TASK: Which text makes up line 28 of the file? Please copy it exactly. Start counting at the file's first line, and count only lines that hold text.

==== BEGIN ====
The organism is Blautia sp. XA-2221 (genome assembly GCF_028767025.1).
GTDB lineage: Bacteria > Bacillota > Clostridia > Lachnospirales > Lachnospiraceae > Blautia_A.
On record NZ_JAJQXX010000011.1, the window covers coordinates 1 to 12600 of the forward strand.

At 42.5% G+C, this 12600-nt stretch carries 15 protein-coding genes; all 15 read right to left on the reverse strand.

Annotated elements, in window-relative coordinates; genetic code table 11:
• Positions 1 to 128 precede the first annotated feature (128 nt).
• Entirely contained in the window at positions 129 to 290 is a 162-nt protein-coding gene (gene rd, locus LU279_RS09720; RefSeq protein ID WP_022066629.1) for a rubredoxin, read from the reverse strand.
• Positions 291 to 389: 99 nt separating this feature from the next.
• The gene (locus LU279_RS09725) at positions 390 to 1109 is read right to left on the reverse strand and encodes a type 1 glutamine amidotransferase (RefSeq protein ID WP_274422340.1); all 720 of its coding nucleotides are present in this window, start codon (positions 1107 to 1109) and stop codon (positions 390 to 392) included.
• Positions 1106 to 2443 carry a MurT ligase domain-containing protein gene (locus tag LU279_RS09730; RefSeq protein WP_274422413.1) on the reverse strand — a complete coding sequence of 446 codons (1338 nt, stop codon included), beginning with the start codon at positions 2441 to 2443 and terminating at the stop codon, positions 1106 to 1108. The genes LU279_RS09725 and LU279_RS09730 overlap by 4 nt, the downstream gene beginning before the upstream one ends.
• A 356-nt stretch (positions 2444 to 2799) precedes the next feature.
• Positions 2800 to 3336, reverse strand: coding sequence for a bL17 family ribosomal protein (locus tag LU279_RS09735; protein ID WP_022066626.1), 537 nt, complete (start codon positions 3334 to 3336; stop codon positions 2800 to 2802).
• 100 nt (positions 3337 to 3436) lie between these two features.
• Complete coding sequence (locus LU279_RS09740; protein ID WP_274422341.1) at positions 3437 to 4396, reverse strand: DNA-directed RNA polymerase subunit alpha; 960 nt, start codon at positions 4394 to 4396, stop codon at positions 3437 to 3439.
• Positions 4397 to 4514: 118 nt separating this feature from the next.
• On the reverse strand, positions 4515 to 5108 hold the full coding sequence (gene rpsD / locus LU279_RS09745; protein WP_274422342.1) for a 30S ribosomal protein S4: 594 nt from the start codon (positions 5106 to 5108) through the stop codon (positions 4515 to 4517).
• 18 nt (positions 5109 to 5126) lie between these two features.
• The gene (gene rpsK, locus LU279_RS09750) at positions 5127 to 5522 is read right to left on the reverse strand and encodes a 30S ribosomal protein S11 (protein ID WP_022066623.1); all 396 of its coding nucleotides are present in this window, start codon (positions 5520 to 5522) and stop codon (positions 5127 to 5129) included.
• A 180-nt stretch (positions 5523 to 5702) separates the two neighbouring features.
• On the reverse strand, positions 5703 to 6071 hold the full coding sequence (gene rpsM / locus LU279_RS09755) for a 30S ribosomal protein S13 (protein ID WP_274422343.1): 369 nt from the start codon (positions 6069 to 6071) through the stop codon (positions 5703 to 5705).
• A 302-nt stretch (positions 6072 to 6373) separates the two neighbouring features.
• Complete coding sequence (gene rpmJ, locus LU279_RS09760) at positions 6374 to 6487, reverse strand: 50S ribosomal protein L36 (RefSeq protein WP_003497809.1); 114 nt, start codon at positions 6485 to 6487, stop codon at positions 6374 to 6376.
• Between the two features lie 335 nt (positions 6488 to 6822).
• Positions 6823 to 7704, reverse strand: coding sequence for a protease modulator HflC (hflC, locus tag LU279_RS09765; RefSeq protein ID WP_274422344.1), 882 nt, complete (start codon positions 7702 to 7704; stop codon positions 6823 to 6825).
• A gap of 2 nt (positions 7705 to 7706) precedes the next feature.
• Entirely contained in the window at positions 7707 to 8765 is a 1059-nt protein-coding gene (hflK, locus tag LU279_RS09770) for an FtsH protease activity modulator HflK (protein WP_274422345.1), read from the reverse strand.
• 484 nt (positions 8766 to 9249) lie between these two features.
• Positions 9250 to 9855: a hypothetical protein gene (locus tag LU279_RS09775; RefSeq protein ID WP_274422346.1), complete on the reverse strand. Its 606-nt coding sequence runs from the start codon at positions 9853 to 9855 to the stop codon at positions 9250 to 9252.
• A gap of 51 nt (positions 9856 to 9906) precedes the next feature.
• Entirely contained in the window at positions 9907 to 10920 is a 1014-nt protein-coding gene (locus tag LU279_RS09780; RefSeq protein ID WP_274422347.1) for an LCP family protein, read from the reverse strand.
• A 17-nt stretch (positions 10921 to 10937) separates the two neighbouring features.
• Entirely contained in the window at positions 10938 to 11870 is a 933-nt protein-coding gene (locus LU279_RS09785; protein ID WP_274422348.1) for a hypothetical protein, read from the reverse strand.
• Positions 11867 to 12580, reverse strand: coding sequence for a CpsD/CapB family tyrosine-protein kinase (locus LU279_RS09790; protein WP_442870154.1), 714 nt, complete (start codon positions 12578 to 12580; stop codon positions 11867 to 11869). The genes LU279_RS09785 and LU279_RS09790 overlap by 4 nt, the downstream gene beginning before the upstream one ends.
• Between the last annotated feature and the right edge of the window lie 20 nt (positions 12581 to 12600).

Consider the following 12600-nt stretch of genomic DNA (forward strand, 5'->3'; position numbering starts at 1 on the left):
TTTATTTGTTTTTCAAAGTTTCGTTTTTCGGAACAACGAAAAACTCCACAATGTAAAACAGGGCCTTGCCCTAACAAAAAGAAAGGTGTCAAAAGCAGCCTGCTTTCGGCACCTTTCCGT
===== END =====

• Positions 9250 to 9855: a hypothetical protein gene (locus tag LU279_RS09775; RefSeq protein ID WP_274422346.1), complete on the reverse strand. Its 606-nt coding sequence runs from the start codon at positions 9853 to 9855 to the stop codon at positions 9250 to 9252.